– Homer is incensed by the five dollar Bear Patrol tax (“Let the bears pay the bear tax. I pay the Homer tax.”) Lisa points out that it’s Home-Owner tax.
– Last episode we saw a more serious Grampa flashback. Now we’re back to silly. It starts out well enough when he talks about living back in the old country… he forgets which one. It ends with them actually living in the Statue of Liberty (“We had to move out once we filled the entire head with garbage.”)
– I love Moe in this show, how irrational and outraged he is, just like an average American. I particularly love his main gripe (“You know what really aggravazes me? It’s them immigants. They wants all the benefits of living in Springfield, but they ain’t even bother to learn themselves the language.”)
– Apu’s life story is as informative as it is entertaining, starting from his graduation from CalTech (Calcutta Technical Institute), the top of his class of seven million (pretty damn good). As he leaves for America, we see his proud parents, and also his child bride Manjula, who we will see again in a few seasons. He goes to Springfield Heights Institute of Technology (this show rewards you for paying attention. They’d use the same joke in the movie Accepted, which continuously bashed the joke over the head), and we see a younger Frink (“I predict that within one hundred years, computers will be twice as powerful, ten thousand times larger, and so expensive that only the five richest kings in Europe will own them.”) He explains he took his job at the Kwik-E-Mart to pay off his student loans, and continued to work after his student visa expired. Marge is accepting of this (“What you’re saying is so understandable. And really, your only crime was violating U.S. law.”)
Apu is most grateful for Fat Tony’s help, to which the mobster responds, “Can the courtesy. You’re an American now.”)
– I love Apu’s fake American voice, and his gaffs (talking about the NY Mets, but pronouncing it “nye Mets.”) I also love the breaking line for him, as he speaks he gets increasingly more frustrated and goes off (“Who needs the infinate compassion of Ganesha when i have Tom Cruise and Nicole Kidman staring back at me from Entertainment Weekly with their dead eyes!!“)
– The first plan is to get Apu married, so Homer immediately turns to Selma. She isn’t receptive (“My name’s already Selma Bouvier Terwilliger Hutz McClure. God knows it’s long enough without Nahassapeema-whatever. From now on, I’m only marrying for love… and possibly once more for money.”)
– Great “Where is Springfield?” moment where Lisa points where they are on the map just for Bart to pop his head into frame, blocking it. Though from the angle, Lisa’s too short for the map so perhaps she’s pointing in the south. Or maybe it’s just a gag and there’s no answer.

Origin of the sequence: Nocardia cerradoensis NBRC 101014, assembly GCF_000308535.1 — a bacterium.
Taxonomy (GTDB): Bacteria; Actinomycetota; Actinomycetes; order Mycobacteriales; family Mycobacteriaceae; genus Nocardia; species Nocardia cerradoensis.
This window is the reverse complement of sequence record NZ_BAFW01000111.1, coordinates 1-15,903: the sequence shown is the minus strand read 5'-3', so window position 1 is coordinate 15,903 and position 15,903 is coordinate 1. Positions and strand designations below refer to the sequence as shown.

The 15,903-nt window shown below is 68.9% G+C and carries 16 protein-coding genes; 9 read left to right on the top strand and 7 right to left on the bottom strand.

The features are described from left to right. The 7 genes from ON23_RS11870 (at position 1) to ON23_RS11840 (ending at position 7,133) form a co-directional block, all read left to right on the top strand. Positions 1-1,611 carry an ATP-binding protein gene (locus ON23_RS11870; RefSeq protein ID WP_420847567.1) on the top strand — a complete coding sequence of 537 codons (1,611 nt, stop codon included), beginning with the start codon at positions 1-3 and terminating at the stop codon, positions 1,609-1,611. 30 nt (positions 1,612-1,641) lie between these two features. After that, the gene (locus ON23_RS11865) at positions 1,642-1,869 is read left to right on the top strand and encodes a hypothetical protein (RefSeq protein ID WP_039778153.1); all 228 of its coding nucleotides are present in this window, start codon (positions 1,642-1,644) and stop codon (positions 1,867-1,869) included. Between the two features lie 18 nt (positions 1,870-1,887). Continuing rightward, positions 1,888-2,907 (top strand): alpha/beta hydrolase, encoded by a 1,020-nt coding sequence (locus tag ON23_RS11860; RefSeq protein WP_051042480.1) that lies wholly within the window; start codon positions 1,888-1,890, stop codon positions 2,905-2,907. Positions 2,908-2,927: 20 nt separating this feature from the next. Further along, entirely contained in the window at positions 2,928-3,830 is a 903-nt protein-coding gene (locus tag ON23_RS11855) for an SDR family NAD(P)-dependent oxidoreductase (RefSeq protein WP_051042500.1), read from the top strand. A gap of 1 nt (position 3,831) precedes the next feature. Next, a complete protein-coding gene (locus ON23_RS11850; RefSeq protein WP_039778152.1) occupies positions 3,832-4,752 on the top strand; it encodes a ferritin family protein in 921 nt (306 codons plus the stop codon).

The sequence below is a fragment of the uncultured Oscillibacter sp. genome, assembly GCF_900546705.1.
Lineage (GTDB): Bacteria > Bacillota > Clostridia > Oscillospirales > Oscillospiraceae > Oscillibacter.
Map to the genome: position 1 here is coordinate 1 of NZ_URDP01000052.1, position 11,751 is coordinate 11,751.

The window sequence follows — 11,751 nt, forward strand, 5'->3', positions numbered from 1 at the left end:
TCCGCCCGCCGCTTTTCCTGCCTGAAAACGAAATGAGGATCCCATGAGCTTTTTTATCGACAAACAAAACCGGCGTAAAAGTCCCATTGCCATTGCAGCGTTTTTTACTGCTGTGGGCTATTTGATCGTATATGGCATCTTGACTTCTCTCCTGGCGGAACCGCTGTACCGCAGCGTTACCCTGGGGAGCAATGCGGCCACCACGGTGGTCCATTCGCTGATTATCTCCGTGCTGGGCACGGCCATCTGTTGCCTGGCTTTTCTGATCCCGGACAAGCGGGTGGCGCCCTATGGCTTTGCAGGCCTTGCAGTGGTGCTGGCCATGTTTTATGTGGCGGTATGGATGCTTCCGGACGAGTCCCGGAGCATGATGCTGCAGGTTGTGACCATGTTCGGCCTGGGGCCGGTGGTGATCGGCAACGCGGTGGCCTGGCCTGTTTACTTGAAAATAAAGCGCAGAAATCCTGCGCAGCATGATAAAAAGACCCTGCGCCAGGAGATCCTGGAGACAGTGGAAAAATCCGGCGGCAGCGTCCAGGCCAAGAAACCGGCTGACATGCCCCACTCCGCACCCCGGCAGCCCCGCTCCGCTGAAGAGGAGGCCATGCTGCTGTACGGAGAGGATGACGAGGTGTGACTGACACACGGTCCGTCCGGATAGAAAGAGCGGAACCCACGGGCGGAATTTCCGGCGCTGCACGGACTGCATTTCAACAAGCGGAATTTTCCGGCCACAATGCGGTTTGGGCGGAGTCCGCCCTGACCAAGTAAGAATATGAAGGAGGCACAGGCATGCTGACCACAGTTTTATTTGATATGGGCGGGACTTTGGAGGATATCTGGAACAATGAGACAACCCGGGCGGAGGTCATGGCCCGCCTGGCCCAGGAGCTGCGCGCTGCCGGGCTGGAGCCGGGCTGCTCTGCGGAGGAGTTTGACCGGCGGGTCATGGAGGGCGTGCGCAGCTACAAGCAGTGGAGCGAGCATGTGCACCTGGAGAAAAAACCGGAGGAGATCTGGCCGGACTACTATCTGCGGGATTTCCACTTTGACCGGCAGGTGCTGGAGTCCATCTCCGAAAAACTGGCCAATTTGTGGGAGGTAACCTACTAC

– Great payoff for all the hatred Moe dished this episode, only to find out that he is taking the citizenship test too, with a fake mustache.
– Apu seems pretty learned about American history as is; for his final question on the oral exam, he starts to explain in detail the causes of the Civil War, but is just told to just say ‘slavery.’ I love his joke about asking where the welfare office is right after being accepted; the proctor is stunned but Apu assures him it was a joke.

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3 responses to “151. Much Apu About Nothing

  1. David X. Cohen talks a bit on the DVD commentary about how outcomes like the one in this episode happen all too often in real life because of the way these questions are worded on the ballot (“Should the law not be reversed?”), and people don’t really know what they’re voting for.

    Springfield Heights Institute of Technology slipped right past me the first three or four times I watched this episode. When I finally caught it, it was another one of those moments where I really appreciate how densely written this show was, where there were so many jokes that you were still finding new ones even after numerous repeat viewings.

  2. particularly love Homer’s “now your a real American Indian” line at the end of the episode.

    For someone who spent quite a while as a child getting confused as to the differences between American Indians and Indians from India, —- particularly since while I was very familiar with indians I’ve not met many that many native Americans in this part of the world, that line always amused me.

    Actually this hole episode is a really nice one, particularly for how frighteningly relevant it is given many of the attitudes I’ve heard myself, especially around brexit.

  3. Such a great episode, beginning to end.

    “Mayor, there’s an angry mob here to see you.”

    “Do they have an appointment?”

    “Uhhh…yes, they do.”

    Skinner: I phoned ahead!